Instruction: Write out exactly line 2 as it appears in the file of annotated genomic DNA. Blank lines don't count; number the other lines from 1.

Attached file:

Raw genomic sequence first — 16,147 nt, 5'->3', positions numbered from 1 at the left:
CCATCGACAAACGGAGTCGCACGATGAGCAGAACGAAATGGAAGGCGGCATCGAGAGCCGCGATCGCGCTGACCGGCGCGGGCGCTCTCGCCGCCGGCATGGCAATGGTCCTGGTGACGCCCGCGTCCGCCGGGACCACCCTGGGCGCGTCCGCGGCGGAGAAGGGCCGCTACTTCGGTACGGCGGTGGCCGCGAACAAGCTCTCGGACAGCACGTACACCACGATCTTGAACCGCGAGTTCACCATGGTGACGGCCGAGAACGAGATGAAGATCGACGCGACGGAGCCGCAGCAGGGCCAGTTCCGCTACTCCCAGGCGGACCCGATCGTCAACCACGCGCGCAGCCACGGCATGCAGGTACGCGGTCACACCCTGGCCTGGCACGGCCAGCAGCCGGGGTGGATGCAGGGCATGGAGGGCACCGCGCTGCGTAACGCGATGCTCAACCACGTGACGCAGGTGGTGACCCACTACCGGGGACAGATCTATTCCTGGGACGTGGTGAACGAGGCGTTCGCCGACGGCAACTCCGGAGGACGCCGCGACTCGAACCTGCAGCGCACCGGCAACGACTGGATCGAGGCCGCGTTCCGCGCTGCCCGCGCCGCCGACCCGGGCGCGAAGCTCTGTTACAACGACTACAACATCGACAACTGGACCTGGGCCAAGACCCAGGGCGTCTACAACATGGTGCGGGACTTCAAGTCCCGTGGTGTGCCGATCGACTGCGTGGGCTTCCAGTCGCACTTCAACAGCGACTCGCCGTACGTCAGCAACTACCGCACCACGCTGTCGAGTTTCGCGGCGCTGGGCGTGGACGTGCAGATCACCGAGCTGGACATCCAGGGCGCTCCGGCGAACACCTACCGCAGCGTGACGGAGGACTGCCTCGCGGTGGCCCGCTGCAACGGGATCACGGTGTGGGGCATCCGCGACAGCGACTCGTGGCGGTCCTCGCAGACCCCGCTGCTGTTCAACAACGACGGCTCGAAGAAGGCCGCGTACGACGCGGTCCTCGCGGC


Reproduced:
CCATCGACAAACGGAGTCGCACGATGAGCAGAACGAAATGGAAGGCGGCATCGAGAGCCGCGATCGCGCTGACCGGCGCGGGCGCTCTCGCCGCCGGCATGGCAATGGTCCTGGTGACGCCCGCGTCCGCCGGGACCACCCTGGGCGCGTCCGCGGCGGAGAAGGGCCGCTACTTCGGTACGGCGGTGGCCGCGAACAAGCTCTCGGACAGCACGTACACCACGATCTTGAACCGCGAGTTCACCATGGTGACGGCCGAGAACGAGATGAAGATCGACGCGACGGAGCCGCAGCAGGGCCAGTTCCGCTACTCCCAGGCGGACCCGATCGTCAACCACGCGCGCAGCCACGGCATGCAGGTACGCGGTCACACCCTGGCCTGGCACGGCCAGCAGCCGGGGTGGATGCAGGGCATGGAGGGCACCGCGCTGCGTAACGCGATGCTCAACCACGTGACGCAGGTGGTGACCCACTACCGGGGACAGATCTATTCCTGGGACGTGGTGAACGAGGCGTTCGCCGACGGCAACTCCGGAGGACGCCGCGACTCGAACCTGCAGCGCACCGGCAACGACTGGATCGAGGCCGCGTTCCGCGCTGCCCGCGCCGCCGACCCGGGCGCGAAGCTCTGTTACAACGACTACAACATCGACAACTGGACCTGGGCCAAGACCCAGGGCGTCTACAACATGGTGCGGGACTTCAAGTCCCGTGGTGTGCCGATCGACTGCGTGGGCTTCCAGTCGCACTTCAACAGCGACTCGCCGTACGTCAGCAACTACCGCACCACGCTGTCGAGTTTCGCGGCGCTGGGCGTGGACGTGCAGATCACCGAGCTGGACATCCAGGGCGCTCCGGCGAACACCTACCGCAGCGTGACGGAGGACTGCCTCGCGGTGGCCCGCTGCAACGGGATCACGGTGTGGGGCATCCGCGACAGCGACTCGTGGCGGTCCTCGCAGACCCCGCTGCTGTTCAACAACGACGGCTCGAAGAAGGCCGCGTACGACGCGGTCCTCGCGGC